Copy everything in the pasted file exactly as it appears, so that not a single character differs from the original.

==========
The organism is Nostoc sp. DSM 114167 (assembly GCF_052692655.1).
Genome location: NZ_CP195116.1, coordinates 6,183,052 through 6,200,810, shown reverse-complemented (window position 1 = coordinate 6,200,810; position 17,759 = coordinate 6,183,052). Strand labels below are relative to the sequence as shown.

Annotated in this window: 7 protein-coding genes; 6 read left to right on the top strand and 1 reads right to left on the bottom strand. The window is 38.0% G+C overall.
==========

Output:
The organism is Nostoc sp. DSM 114167 (assembly GCF_052692655.1).
Genome location: NZ_CP195116.1, coordinates 6,183,052 through 6,200,810, shown reverse-complemented (window position 1 = coordinate 6,200,810; position 17,759 = coordinate 6,183,052). Strand labels below are relative to the sequence as shown.

Annotated in this window: 7 protein-coding genes; 6 read left to right on the top strand and 1 reads right to left on the bottom strand. The window is 38.0% G+C overall.